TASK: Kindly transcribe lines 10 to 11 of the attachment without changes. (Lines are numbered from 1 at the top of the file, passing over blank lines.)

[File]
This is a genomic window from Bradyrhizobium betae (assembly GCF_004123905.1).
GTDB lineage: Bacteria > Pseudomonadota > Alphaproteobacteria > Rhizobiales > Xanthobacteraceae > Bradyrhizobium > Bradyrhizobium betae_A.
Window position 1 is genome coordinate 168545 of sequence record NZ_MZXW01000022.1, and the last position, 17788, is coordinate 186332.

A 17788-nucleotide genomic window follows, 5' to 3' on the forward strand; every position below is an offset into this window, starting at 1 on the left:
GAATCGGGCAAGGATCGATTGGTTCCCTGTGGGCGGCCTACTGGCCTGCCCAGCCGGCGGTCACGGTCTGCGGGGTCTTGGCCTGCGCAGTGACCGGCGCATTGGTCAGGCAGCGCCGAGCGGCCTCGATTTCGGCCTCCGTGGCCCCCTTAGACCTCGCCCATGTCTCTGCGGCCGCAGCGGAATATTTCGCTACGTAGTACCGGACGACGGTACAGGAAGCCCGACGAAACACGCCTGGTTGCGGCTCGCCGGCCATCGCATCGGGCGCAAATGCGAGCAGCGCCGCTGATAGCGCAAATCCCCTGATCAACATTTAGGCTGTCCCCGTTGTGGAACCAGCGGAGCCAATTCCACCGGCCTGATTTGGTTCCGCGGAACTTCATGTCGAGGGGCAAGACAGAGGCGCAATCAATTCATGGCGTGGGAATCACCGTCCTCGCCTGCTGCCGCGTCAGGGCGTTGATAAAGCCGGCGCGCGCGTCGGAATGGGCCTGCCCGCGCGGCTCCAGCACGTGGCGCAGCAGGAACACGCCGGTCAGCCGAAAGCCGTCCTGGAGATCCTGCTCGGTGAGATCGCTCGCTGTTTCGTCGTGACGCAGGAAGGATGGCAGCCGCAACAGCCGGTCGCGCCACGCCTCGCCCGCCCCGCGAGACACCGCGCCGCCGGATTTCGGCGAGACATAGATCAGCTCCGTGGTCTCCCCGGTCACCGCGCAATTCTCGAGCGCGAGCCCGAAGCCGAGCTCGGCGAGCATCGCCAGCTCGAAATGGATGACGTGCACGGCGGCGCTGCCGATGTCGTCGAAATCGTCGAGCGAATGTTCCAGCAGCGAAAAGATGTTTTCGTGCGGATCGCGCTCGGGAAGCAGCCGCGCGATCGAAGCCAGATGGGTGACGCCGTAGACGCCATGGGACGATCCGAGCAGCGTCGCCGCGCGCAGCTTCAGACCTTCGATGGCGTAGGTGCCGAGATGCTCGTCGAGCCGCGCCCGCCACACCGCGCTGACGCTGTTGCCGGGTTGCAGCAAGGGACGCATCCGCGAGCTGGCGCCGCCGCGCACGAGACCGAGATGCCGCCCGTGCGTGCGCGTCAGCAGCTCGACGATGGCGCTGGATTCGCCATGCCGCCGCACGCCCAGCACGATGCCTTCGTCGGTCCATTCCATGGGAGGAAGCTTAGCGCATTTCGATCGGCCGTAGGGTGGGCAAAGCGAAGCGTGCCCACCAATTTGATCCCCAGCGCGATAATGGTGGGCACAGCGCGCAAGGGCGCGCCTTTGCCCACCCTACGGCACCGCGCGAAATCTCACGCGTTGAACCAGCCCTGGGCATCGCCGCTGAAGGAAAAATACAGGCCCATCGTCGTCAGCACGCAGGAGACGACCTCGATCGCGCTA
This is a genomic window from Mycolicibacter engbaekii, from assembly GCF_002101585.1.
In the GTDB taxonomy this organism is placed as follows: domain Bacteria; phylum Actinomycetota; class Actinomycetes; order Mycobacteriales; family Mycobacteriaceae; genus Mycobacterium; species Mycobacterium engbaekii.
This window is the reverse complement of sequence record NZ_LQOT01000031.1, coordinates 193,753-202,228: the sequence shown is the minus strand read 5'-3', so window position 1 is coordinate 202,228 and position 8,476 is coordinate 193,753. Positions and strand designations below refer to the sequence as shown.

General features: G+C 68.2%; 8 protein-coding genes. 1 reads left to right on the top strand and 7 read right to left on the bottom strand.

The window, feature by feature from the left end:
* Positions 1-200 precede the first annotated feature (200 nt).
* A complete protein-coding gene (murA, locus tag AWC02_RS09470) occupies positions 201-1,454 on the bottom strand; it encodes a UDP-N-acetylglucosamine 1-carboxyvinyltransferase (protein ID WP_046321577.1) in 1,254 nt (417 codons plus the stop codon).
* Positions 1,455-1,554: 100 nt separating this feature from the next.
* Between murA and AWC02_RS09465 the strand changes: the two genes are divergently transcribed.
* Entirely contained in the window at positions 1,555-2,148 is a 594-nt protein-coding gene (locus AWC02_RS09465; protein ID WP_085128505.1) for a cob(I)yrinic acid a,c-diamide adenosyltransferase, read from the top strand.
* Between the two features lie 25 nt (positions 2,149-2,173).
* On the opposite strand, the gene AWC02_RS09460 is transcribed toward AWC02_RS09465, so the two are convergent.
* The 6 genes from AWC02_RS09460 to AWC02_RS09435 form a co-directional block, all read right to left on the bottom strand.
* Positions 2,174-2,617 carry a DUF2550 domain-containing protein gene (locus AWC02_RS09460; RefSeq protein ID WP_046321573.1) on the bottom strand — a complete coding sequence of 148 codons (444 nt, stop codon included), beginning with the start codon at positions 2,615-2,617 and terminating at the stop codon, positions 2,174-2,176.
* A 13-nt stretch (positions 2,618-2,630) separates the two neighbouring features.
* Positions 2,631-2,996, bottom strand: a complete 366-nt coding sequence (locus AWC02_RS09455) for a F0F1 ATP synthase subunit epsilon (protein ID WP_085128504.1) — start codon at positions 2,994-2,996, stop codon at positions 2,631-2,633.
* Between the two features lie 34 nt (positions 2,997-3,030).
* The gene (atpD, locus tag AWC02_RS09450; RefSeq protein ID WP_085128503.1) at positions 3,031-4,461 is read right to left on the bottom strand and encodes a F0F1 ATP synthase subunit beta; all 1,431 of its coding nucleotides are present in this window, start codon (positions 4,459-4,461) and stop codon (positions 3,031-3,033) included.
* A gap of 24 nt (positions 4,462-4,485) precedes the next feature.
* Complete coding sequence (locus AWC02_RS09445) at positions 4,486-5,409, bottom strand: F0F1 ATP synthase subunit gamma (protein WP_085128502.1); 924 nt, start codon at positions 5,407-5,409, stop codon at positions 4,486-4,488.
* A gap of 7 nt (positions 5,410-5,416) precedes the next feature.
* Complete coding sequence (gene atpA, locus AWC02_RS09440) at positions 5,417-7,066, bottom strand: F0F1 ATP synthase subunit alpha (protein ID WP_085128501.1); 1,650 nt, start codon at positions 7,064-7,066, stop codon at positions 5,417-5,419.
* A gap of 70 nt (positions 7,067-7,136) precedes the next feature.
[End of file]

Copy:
The window, feature by feature from the left end:
* Positions 1-200 precede the first annotated feature (200 nt).